Watch Live

Tweet TWEET

North Korea Agrees to Reunion Talks After Gaeseong Accord

North Korea agreed to discuss reunions for separated families, less than a week after an accord with the South aimed at reopening the Gaeseong industrial complex, and suggested talks be held at the Mount Geumgang resort.

The North’s Korean Central News Agency said today talks on Aug. 23 to organize family reunions should be held at the resort rather than the Panmunjom truce village, and also proposed additional talks Aug. 22 on resuming tourist visits to Mount Geumgang.

Family reunion talks should be held at Panmunjom, Kim Hyung Suk, a spokesman for South Korea’s unification ministry, said in a media briefing after the KCNA statement. The government will look into holding talks on Mount Geumgang tours and disclose its stance on the issue at a later date, he said.

South Korean President Park Geun Hye on Aug. 15 proposed talks on family reunions, a day after the two sides agreed to “make active efforts” in reopening the jointly operated Gaeseong complex. While no timetable was given, the two will form a joint committee to prepare for reopening the facility.

South Korea’s government should agree to the North’s offer,” said Yang Moo Jin, professor at the University of North Korean Studies in Seoul. “The message here is that the North wants tours resumed along with Gaeseong.”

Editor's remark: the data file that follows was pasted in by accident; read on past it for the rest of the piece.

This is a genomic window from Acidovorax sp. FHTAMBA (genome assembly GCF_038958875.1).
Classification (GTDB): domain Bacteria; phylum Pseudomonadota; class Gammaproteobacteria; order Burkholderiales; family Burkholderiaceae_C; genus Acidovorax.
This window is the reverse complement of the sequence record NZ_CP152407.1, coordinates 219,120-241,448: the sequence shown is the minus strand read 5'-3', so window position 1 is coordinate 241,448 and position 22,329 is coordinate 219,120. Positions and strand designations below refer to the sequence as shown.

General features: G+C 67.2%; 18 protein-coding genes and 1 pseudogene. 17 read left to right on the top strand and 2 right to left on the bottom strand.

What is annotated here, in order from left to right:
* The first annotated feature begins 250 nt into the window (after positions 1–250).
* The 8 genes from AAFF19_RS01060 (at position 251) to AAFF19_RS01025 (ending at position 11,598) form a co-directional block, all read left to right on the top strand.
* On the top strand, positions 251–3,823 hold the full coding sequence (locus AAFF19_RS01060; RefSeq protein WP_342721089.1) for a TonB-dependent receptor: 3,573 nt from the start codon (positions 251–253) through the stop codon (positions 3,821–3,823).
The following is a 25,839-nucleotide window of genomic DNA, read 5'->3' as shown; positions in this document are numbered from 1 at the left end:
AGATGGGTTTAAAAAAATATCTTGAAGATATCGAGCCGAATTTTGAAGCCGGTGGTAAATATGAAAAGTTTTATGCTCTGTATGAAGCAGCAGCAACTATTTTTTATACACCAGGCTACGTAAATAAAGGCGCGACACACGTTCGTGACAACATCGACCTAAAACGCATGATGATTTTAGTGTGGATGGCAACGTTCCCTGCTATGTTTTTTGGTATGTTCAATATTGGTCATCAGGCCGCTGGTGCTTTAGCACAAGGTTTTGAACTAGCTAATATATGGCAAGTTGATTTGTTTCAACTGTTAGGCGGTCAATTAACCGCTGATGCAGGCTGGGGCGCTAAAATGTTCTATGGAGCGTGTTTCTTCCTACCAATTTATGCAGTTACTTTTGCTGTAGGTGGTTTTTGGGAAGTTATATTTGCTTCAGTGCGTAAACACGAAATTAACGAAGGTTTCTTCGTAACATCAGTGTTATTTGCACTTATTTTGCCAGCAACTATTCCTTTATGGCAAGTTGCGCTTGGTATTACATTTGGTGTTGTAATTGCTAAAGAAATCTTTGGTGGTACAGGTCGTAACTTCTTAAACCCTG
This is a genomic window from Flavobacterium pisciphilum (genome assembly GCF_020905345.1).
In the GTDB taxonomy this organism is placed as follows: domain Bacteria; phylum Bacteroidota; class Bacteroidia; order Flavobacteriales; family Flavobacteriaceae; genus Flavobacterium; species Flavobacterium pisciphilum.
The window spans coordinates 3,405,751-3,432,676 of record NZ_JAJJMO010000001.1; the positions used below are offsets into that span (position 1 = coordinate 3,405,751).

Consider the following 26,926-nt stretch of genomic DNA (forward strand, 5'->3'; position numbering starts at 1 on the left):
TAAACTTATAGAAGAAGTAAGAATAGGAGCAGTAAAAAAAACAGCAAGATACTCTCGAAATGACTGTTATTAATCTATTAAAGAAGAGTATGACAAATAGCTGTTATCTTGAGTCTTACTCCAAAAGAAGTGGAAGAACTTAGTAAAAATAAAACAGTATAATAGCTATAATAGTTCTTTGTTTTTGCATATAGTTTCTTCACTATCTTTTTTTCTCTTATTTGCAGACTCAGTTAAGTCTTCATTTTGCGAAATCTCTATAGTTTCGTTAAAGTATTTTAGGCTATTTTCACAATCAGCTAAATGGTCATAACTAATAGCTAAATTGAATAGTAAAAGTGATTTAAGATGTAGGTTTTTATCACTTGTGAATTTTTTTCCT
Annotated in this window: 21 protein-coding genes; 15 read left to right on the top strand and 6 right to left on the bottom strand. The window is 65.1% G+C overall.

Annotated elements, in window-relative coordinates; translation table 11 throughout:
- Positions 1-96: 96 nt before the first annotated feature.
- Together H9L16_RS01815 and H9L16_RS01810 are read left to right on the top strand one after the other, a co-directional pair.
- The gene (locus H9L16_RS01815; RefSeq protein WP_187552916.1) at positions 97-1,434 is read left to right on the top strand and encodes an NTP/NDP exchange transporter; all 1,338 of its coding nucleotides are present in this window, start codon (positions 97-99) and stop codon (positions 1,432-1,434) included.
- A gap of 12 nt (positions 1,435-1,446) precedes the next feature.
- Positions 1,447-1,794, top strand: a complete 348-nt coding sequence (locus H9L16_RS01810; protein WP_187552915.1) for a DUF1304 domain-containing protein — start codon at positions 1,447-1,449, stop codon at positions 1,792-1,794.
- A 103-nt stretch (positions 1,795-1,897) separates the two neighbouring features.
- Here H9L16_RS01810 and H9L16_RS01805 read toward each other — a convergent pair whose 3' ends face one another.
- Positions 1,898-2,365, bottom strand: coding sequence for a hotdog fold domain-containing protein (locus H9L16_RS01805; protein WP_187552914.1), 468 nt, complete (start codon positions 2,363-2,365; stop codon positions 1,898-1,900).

The proposal is a way to test Park’s government and find out what it thinks about resuming tourism, Yang said. “This will be a good opportunity for both sides to find out what’s behind each other’s mind,” he added.

North Korea also said family reunions should be held next month, and that separate video meetings should coincide with its Oct. 4 declaration, according to KCNA.

Tours to Mount Geumgang on the North’s side of the border have been halted since North Korean troops shot and killed a South Korean tourist at the resort in July 2008. The North pulled its 53,000 workers out of Gaeseong in April amid heightened tensions after a February nuclear test prompted tighter United Nations sanctions and the U.S. and South Korea held military drills.

To contact the reporter on this story: Sharon Cho in Seoul at ccho28@bloomberg.net

To contact the editor responsible for this story: Greg Ahlstrand at gahlstrand@bloomberg.net

Press spacebar to pause and continue. Press esc to stop.

Bloomberg reserves the right to remove comments but is under no obligation to do so, or to explain individual moderation decisions.

Please enable JavaScript to view the comments powered by Disqus.